This section is from the book "British Wild Flowers - In Their Natural Haunts Vol5-6", by A. R. Horwood. Also available from Amazon: A British Wild Flowers In Their Natural Haunts.
In the case of petrophytes or plants that grow upon rocks, or rock debris, or in crevices, the composition of the rock is of importance in determining distribution. But since the highest rocks in this country are as a whole the oldest rocks, and are mainly siliceous or sandy, the factor that plays the greatest part is apparently altitude. There are, in fact, no alpine chalk plants, and limestone plants do not range as high as 2000 ft. Hence the arctic-alpine vegetation more or less monopolizes the most elevated siliceous or sandstone (or volcanic) rocks.
In the more lowland areas the modified petrophytic vegetation is dependent more especially upon soil or rock characters. Thus there are plants that grow on siliceous rocks, sandstones, limestone, chalk, along the coast, where the conditions of soil or rock are modified by halophytic conditions, or on the shallow soils of sandy or gravelly areas.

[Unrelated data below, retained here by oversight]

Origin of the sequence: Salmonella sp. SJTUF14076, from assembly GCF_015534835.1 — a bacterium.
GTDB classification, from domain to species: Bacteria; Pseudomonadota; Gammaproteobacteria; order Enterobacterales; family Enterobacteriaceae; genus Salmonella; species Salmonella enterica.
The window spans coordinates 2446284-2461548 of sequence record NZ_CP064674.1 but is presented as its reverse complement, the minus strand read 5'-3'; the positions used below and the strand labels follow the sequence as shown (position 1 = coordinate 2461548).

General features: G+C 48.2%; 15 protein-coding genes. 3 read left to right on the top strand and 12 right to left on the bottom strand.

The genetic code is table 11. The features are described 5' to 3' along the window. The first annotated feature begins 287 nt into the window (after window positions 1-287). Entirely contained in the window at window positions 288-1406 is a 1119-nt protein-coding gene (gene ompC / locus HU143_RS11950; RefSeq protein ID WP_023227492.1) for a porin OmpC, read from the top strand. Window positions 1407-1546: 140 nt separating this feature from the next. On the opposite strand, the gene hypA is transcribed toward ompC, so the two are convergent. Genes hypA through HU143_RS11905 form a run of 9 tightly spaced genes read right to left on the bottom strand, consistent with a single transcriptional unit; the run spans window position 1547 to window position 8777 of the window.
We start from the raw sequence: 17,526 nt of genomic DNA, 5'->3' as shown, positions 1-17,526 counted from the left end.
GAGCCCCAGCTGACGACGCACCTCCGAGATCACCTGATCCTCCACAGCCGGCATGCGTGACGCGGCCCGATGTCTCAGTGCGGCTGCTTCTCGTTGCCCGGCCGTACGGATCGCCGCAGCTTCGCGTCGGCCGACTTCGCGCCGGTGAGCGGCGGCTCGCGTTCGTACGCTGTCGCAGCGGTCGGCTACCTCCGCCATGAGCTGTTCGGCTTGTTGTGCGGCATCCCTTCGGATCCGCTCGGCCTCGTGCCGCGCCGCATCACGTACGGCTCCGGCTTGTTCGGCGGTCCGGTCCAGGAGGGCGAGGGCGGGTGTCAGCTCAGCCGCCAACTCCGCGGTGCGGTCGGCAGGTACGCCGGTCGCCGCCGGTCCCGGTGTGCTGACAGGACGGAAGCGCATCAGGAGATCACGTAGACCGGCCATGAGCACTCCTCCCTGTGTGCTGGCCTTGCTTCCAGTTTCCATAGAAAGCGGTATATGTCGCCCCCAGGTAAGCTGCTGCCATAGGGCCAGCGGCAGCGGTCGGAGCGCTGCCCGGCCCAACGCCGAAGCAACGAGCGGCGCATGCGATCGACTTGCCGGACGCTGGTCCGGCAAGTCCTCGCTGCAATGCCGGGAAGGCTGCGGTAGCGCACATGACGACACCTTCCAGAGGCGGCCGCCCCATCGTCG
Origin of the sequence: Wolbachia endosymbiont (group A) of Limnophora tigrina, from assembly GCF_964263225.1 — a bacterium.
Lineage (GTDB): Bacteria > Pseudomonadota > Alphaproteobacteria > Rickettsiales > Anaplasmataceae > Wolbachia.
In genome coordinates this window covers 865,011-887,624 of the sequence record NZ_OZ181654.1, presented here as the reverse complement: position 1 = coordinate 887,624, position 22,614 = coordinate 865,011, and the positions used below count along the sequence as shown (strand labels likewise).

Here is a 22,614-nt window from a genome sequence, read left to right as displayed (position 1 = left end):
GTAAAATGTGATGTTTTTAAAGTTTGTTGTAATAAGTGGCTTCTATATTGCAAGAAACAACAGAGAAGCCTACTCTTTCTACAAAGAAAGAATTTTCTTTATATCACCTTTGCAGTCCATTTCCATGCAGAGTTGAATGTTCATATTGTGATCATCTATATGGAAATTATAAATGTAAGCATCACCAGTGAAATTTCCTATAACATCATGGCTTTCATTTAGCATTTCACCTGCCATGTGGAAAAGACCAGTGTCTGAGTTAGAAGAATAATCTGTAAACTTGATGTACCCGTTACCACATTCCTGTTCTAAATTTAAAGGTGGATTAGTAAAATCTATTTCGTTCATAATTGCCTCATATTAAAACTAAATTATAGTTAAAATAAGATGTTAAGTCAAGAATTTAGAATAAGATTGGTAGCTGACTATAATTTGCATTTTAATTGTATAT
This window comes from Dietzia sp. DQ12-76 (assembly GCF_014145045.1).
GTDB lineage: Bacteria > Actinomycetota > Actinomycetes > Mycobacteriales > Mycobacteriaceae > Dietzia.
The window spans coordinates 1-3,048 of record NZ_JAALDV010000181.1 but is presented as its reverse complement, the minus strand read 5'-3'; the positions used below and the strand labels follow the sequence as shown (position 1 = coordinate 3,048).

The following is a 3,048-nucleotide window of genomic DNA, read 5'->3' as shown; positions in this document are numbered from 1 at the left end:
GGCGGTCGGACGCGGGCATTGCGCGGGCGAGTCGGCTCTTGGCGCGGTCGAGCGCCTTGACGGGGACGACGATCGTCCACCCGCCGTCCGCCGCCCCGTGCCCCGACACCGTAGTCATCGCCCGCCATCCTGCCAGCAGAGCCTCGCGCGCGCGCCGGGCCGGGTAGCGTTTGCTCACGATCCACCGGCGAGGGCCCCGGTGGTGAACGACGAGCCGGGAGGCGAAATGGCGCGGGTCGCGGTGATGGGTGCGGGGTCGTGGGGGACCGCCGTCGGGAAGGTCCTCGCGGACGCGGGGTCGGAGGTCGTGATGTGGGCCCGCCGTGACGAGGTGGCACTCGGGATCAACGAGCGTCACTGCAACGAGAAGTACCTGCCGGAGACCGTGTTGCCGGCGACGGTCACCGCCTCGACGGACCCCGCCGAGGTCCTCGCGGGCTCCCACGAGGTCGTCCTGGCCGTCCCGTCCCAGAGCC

The characteristic limestone types here described are Rue-leaved Saxifrage, Horseshoe Vetch, Cheddar Pink, Golden Rod (in part), Mouse-ear Hawkweed. A few need clay, as Meadow Saxifrage, whilst some humus is needed by Yellow Fumitory and Houseleek, and gravel is required by Rampion and Field Speedwell. The rest, when not rupestral or crevice plants, are typically found upon sandy or siliceous soils.
The wall plants are found upon rock or brick, or on sandy, loamy, or gravelly soil.